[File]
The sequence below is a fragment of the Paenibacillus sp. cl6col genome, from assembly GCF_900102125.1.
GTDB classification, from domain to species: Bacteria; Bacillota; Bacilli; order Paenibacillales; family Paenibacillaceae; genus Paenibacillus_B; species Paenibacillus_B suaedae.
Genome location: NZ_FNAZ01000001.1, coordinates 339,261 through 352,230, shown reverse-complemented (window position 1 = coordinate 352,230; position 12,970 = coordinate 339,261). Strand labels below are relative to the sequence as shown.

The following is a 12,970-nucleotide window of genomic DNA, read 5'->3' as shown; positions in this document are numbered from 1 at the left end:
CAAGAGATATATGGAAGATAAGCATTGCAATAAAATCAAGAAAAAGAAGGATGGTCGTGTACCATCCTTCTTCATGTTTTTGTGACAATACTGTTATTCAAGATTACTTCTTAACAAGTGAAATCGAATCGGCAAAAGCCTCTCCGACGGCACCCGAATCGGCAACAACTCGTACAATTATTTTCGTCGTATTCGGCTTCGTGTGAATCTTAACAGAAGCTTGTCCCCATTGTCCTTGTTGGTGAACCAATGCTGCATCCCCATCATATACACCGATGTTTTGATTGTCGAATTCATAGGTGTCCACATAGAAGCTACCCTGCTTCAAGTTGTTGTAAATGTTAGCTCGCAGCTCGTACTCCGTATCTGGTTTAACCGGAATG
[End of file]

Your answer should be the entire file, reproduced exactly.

The sequence below is a fragment of the Paenibacillus sp. cl6col genome, from assembly GCF_900102125.1.
GTDB classification, from domain to species: Bacteria; Bacillota; Bacilli; order Paenibacillales; family Paenibacillaceae; genus Paenibacillus_B; species Paenibacillus_B suaedae.
Genome location: NZ_FNAZ01000001.1, coordinates 339,261 through 352,230, shown reverse-complemented (window position 1 = coordinate 352,230; position 12,970 = coordinate 339,261). Strand labels below are relative to the sequence as shown.

The following is a 12,970-nucleotide window of genomic DNA, read 5'->3' as shown; positions in this document are numbered from 1 at the left end:
CAAGAGATATATGGAAGATAAGCATTGCAATAAAATCAAGAAAAAGAAGGATGGTCGTGTACCATCCTTCTTCATGTTTTTGTGACAATACTGTTATTCAAGATTACTTCTTAACAAGTGAAATCGAATCGGCAAAAGCCTCTCCGACGGCACCCGAATCGGCAACAACTCGTACAATTATTTTCGTCGTATTCGGCTTCGTGTGAATCTTAACAGAAGCTTGTCCCCATTGTCCTTGTTGGTGAACCAATGCTGCATCCCCATCATATACACCGATGTTTTGATTGTCGAATTCATAGGTGTCCACATAGAAGCTACCCTGCTTCAAGTTGTTGTAAATGTTAGCTCGCAGCTCGTACTCCGTATCTGGTTTAACCGGAATG